Yes: Not a Word, A Choice

September 30 2013
September 30 2013

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“I can’t do yoga-I’m not flexible, I don’t have time-for anything.” These are just a few examples of resistance to beginning a yoga practice that I have heard through the years.  I say “resistance”- not “excuses”.   Excuses are  used to defend an action, or non action.  Resistance is an opposition of some force, thing, or flow.

We can find resistance in our life in many forms.  Sometimes, it may present itself as a feeling-anger, disappointment, STRESS.  There is truth in the saying “pain is inevitable, but suffering-is a choice”.  We are all faced with  emotional challenges.  We suffer when we resist what is.   We must trust that this too shall pass, in order to allow ourselves to move forward.  When we attach ourselves to painful events in our life-when we make these events “our story”, we are choosing to suffer.

Try this short exercise paraphrased from Tara Brach’s ‘Radical acceptance':
  • Allow yourself at least 15 minutes, in a quiet place where you will not feel rushed.

  • Sit in a comfortable upright position, close your eyes and begin noticing the rhythm of your breath.

  • Bring to mind a current situation that elicits a reaction of anger, fear, or grief.  It may be a rift with your loved one, power struggle with your child, a hurtful behavior that you now regret.  The more fully you get in touch with the charged essence of the story, the more readily you access the feeling of your heart and throughout your body.  What is it about this situation that provokes the strongest feelings?  You might see a particular scene, hear words that were spoken, recognize a belief you hold about this situation.  Be especially aware of the feelings in your stomach, chest and throat.

  • In order to see firsthand what happens when you resist experience, begin by experimenting with saying no.  As you connect with the pain you feel in the situation you have chosen, mentally direct a stream of no at the feelings.  No to the unpleasantness of fear, anger, shame and grief.  Let the word carry the energy of  NO. Notice what this resistance feels like in your body.  Do you feel tightness, pressure? What happens to the painful feeling when you say no?  What happens to your heart?  Imagine what your life would be like if, for the next hours, weeks and months, you continued to move through the world with the thoughts and feelings of no.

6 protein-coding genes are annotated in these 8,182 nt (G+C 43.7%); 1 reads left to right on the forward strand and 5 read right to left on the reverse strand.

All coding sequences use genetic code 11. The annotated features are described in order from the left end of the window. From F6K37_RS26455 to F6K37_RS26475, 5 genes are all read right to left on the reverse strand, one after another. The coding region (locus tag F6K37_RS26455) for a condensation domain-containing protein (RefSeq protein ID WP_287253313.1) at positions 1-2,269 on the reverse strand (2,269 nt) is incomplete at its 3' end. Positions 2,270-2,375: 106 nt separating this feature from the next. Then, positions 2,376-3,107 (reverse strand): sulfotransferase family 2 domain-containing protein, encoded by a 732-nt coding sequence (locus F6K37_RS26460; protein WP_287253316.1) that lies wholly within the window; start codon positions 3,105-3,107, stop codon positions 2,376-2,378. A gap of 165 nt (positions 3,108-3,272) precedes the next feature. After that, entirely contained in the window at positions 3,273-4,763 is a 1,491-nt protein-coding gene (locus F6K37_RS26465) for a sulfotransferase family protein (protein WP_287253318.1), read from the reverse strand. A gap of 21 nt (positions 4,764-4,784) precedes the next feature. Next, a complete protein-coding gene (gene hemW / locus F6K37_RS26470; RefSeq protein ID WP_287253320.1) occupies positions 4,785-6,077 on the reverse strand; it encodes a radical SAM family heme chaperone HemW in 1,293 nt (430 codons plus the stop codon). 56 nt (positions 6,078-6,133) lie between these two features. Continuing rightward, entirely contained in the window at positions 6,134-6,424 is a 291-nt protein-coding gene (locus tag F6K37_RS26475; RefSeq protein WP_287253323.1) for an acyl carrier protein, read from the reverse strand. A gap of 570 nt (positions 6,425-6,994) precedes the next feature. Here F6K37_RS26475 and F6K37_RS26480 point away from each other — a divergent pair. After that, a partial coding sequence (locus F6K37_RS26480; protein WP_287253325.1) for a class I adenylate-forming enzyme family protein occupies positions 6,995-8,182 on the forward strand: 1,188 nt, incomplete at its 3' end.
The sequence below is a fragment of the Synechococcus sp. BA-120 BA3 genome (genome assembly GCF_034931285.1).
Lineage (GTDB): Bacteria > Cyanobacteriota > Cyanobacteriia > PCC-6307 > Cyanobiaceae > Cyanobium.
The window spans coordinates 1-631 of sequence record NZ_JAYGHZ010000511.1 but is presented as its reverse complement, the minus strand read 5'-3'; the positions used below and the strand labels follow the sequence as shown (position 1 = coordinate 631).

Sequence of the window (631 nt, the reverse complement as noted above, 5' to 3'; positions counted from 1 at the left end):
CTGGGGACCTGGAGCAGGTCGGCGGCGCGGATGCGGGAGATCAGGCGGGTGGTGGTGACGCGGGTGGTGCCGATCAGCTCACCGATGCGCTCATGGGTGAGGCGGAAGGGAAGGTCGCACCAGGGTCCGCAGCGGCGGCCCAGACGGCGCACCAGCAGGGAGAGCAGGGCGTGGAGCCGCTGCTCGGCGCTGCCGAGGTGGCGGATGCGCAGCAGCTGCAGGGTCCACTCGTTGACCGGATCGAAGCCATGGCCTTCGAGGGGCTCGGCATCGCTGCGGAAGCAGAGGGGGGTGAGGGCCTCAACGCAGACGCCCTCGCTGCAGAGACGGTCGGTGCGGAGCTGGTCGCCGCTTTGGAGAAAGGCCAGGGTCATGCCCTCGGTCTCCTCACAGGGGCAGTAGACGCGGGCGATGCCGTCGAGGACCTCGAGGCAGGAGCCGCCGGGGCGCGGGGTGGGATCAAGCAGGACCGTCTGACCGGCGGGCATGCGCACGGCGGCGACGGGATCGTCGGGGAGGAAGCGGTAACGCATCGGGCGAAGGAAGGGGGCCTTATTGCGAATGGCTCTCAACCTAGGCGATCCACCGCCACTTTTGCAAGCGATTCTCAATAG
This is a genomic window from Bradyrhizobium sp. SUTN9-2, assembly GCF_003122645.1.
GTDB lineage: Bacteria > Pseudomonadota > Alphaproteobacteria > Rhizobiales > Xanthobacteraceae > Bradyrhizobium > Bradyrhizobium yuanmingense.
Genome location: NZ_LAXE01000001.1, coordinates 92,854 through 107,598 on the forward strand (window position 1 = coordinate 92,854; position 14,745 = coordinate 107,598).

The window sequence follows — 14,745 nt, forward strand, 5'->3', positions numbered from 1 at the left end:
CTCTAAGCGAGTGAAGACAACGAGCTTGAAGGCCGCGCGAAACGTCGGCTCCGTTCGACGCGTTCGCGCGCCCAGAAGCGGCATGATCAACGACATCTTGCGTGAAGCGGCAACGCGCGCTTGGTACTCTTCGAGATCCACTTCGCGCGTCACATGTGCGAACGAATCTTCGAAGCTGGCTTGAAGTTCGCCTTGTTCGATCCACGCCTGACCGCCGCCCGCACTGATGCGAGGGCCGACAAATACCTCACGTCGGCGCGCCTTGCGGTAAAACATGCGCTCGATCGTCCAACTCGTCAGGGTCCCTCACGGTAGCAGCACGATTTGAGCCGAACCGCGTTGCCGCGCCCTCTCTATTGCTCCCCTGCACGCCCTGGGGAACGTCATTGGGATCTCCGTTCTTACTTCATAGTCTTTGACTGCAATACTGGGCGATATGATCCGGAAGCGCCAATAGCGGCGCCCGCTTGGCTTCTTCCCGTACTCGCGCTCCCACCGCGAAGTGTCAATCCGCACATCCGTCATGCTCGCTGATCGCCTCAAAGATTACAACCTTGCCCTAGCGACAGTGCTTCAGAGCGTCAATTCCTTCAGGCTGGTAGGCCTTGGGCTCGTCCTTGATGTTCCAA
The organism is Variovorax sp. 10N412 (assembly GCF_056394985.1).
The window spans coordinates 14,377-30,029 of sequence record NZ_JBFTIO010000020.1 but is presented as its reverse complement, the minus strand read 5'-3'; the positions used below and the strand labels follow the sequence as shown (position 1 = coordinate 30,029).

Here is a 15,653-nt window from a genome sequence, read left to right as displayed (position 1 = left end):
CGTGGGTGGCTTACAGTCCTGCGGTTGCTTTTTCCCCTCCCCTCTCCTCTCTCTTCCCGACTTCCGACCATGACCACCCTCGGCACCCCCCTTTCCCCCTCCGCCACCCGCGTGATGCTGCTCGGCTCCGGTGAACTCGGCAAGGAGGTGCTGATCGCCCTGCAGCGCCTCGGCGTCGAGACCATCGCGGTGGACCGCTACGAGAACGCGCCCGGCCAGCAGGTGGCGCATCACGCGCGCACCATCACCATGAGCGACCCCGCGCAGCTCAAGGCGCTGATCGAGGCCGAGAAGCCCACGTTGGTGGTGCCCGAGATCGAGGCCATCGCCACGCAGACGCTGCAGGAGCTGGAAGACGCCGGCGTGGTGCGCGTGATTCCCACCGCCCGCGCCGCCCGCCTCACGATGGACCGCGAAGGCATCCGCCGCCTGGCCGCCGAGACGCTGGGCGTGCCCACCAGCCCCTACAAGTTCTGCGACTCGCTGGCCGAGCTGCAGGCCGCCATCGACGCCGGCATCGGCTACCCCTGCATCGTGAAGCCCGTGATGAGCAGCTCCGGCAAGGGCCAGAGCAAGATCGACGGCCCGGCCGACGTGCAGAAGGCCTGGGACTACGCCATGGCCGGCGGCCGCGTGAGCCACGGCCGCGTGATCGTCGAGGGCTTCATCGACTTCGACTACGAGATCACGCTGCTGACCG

• Take a few breaths and let go by relaxing the body, opening your eyes and shifting your body posture a bit.

  • Now call to mind that same painful situation you had previously chosen, remembering the images, words, beliefs and feelings connected to it.  This time direct a stream of  YES at your experience.  Agree  to the experience with yes.  Let the feelings float, held in an environment of  yes.  Even if there are waves of no-fear or anger that arise with the painful situation-that’s okay.  Let these natural reactions be received in the larger field of yes.  Yes to the pain. Yes to the parts of us that want the pain to go away.  Yes to whatever thoughts or emotions arise.  Notice what is happening in your body as you say yes to this experience.  Let the energy of  yes soften and open you.  What happens to the unpleasantness as you say yes?  Does it get more intense?  Does it diffuse?  What happens to your heart as you say yes?  What would your experience be like for the next hours, weeks and months to come, if you could bring the spirit of yes to the inevitable challeges and sorrows of life?

  • Let your intention be to say a gentle YES to whatever situations, emotions, sounds or imagines may arise in your awareness.

This week’s theme is BHAVATU (ba-va-too)  the Sanskrit word for yes.  There is something wonderfully bold and liberating about saying yes to our entire imperfect life and ending the resistance.

In Loving Kindness,
Chris Longman

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